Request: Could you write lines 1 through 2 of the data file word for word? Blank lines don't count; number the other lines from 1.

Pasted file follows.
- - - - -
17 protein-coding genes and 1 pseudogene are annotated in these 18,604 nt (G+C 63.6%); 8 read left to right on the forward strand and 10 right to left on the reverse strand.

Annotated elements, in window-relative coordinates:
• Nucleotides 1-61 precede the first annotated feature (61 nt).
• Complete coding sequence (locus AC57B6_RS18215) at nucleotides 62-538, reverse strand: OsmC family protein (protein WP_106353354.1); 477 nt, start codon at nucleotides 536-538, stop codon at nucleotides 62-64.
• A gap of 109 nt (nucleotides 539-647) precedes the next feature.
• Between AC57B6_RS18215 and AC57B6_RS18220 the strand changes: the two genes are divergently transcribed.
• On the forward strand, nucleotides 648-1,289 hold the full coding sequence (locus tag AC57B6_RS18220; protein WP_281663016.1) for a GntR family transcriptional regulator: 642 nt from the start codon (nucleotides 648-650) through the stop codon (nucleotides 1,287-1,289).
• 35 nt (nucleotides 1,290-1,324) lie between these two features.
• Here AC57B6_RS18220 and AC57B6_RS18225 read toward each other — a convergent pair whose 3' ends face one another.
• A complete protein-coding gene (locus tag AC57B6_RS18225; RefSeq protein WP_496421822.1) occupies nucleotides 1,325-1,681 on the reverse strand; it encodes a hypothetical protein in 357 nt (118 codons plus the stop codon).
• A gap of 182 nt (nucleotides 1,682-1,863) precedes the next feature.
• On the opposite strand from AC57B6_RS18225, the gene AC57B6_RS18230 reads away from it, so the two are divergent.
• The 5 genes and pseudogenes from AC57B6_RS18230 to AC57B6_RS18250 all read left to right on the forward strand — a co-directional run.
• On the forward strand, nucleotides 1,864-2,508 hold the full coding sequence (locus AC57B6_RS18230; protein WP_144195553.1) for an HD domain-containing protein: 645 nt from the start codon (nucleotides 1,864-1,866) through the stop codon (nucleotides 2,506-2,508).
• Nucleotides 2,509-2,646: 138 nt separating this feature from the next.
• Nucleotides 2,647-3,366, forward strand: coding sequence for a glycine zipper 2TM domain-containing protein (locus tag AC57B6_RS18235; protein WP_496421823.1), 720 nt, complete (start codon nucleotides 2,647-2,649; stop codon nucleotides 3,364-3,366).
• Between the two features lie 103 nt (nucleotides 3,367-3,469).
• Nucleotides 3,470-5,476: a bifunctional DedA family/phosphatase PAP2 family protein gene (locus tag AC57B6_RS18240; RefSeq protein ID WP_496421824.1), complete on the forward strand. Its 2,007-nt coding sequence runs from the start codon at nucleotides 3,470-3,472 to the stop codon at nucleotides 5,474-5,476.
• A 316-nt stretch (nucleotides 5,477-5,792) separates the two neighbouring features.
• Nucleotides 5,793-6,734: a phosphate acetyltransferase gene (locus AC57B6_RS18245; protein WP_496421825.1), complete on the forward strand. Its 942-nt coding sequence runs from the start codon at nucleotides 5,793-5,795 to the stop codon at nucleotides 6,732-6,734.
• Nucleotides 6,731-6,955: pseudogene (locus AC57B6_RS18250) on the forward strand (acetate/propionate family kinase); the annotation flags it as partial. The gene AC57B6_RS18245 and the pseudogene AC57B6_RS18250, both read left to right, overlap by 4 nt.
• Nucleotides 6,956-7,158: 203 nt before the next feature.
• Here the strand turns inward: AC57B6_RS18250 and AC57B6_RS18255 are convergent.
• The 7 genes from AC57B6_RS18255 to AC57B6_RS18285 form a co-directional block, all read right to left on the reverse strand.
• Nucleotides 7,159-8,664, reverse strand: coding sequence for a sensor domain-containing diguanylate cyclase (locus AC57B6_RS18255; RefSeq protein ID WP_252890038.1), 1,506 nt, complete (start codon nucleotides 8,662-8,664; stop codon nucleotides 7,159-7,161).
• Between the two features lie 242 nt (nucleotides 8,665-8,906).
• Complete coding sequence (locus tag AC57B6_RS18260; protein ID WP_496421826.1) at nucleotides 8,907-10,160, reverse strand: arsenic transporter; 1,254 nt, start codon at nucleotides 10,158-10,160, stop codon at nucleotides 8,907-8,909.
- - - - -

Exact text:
17 protein-coding genes and 1 pseudogene are annotated in these 18,604 nt (G+C 63.6%); 8 read left to right on the forward strand and 10 right to left on the reverse strand.

Annotated elements, in window-relative coordinates: